Just over an hour after his team was triumphant in one of the great games of the 2016 season, Seattle Seahawks head coach Pete Carroll – the man immediately in charge of the New England Patriots before the Reign of Belichick – walked past me and had a stroll down the Gillette Stadium tunnel, black roller bag in tow and hair slickly gelled, back towards the end of the field where his defense made the decisive goal-line stand to preserve its 31-24 victory. As rare as I believe that behavior was for a coach after a football game (especially an NFL contest), what occurred afterward caught my attention even more. (For full disclosure, I stayed down on the field after we crossed paths to sneak a picture of him on my cell phone.)
He just stood in the corner, stared into the expanse that was Gillette Stadium and, after about 30 seconds, did an about-face and walked back up the tunnel and, eventually, towards the team bus. Not one word was uttered when he locked eyes with the field and everything around it.
I couldn’t help but ask myself, “What is he thinking?”
Could it have been this: Gillette Stadium, the house that Belichick and Brady built, could have been the house that Pete Carroll built?
Not that Carroll is regretting too much now, with winning multiple national championships at USC as well as a Super Bowl, cementing him as one of the greatest modern-day coaches in football. But from 1997 to 1999, Carroll was head coach of the New England Patriots and, in those three seasons, led the Pats to two playoff appearances. None of his three seasons ended in a losing campaign. None of those seasons took place in the grandeur of Gillette Stadium, which opened its doors to the Patriots in 2002, the first season after the franchise won its first Super Bowl.
None of that mattered, as Carroll was fired after an 8-8 season in 1999. Bill Belichick took over as head coach. Then history took over after that, with the Patriots still in a midst of a run that could surely be described as dynastic.
It could have been Carroll sitting on the throne in this gem of a stadium. Speaking to the media in the postgame press conference, he mentioned how different of an experience it was to coach in Foxboro – the first time he did so after being fired 17 years ago – and doing it inside of Gillette Stadium.
“This stadium is a lot better than that old one,” said Carroll, referencing the Patriots old home field, Foxboro Stadium. “Geez, this place is a lot nicer. It was nice, yeah, what do you think? I liked it.”
The sights and the smells of any stadium are much better after a victory. But, on that same end of the stadium where Carroll stood long after the game was decided, where his defense held the Patriots out of the end zone, I had to wonder, as I said before, what he was thinking.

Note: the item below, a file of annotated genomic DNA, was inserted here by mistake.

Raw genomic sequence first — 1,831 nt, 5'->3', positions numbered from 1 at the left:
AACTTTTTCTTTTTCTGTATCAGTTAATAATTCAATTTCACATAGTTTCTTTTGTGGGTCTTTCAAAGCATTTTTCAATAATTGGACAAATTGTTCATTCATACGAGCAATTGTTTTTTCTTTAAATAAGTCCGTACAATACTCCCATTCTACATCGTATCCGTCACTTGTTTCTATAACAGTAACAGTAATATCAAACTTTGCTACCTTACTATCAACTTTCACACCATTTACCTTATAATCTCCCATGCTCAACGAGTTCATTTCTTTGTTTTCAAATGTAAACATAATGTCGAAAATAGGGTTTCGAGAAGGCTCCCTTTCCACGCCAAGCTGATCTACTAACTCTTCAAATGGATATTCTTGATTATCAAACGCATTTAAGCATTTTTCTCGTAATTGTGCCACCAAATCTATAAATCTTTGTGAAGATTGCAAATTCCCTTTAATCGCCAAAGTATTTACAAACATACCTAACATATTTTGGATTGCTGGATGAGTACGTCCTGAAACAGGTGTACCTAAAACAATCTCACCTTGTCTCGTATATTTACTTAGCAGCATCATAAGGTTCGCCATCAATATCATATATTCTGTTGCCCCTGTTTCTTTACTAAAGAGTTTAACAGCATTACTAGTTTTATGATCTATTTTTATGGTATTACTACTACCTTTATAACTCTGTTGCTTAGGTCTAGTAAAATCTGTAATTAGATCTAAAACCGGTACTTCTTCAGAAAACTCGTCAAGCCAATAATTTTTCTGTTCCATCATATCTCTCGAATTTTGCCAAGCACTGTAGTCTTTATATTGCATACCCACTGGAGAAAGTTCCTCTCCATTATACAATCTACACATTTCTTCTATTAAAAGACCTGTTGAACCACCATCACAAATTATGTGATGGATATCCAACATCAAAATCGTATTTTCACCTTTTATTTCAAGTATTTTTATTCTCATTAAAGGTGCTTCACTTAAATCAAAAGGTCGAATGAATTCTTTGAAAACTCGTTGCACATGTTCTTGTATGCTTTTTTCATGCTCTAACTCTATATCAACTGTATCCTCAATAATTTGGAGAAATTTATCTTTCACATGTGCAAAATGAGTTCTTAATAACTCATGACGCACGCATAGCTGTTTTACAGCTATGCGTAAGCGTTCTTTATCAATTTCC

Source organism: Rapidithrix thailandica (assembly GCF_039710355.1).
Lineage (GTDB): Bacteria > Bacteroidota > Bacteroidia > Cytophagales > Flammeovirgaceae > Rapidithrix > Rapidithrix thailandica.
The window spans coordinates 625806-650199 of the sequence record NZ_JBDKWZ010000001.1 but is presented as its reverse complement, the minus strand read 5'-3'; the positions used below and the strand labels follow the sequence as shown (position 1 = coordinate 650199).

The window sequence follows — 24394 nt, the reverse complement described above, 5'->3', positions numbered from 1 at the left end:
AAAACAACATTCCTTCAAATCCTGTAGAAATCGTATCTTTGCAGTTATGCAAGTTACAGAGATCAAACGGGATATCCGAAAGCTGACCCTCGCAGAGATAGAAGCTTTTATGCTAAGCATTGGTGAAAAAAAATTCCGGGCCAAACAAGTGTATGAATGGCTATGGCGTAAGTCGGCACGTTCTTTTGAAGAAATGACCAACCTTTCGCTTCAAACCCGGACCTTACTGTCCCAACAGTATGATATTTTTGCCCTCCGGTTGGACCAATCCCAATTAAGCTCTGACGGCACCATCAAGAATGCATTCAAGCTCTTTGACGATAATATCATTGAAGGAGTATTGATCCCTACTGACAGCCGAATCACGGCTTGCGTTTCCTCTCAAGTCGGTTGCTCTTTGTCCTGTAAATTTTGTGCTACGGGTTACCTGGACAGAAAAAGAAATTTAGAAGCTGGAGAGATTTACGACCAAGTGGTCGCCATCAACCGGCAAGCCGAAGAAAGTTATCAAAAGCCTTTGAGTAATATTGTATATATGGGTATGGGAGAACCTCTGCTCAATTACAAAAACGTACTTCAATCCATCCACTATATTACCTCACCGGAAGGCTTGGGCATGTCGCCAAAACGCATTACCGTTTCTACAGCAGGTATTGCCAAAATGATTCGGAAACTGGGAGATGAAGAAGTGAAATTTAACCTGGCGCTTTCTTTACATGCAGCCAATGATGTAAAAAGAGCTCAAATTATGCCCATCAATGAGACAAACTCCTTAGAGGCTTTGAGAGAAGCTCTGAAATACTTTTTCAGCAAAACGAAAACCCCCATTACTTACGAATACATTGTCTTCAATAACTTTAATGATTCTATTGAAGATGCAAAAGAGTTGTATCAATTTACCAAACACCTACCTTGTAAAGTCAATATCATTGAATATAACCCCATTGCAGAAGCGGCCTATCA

But the tone to that question needed to be more derisive. This time, it had to do with another questionable goal-line decision against the Patriots that could have proved catastrophic.
Here’s hoping I don’t have to remind you of the previous decision I was referring to. Super Bowl XLIX. One yard away from the win and back-to-back ring. Refusing to run Marshawn Lynch. Malcolm Butler. Yeah, you got all that. Tonight, after Russell Wilson threw his third touchdown pass of the game to Doug Baldwin with 4:24 remaining in the game, the Seahawks, who had already rolled up over 400 yards of total offense by that point, led 31-24.
That was before the extra point. And the scoreline remained the same after a hyper-aggressive Carroll decided to go for a two-point conversion to go up by nine – even though kicking (and making) the extra point would give Seattle an eight-point lead and force the Patriots to go for two if they scored a touchdown on its final possession.
The questionable call was a reporter’s dream, as the possible storyline from this game pretty much would have written itself: another Carroll coaching gaffe gives Patriots win in Super Bowl rematch. It was only a matter of time before the Patriots marched 74 yards in 11 plays to arrive on the doorstep of the Seahawks’ goal line, getting ready to tie the game and send the contest into overtime.
But on that same end of the field that Carroll stood after the game, his defense stopped two Tom Brady quarterback sneaks, a LeGarrette Blount run to the right and, after an illegal substitution penalty before the fourth-down play, caused an incomplete pass on a fade pattern to Rob Gronkowski, with Seahawks safety Kam Chancellor getting physical with Gronk and causing enough of a distraction to prevent the catch and a pass interference penalty.
Carroll probably stood about 10 yards from the Gronk-Chancellor tussle in the left corner of the end zone. He could have been thinking, “Thanks for bailing me out this time around!”
After tonight’s game, and defeating the 7-1 Patriots on the road and holding Tom Brady without a touchdown pass, the rest of the National Football League must surely be thinking that another run to the Super Bowl might be the next stop for the Seattle Seahawks.
Take some time to think about that.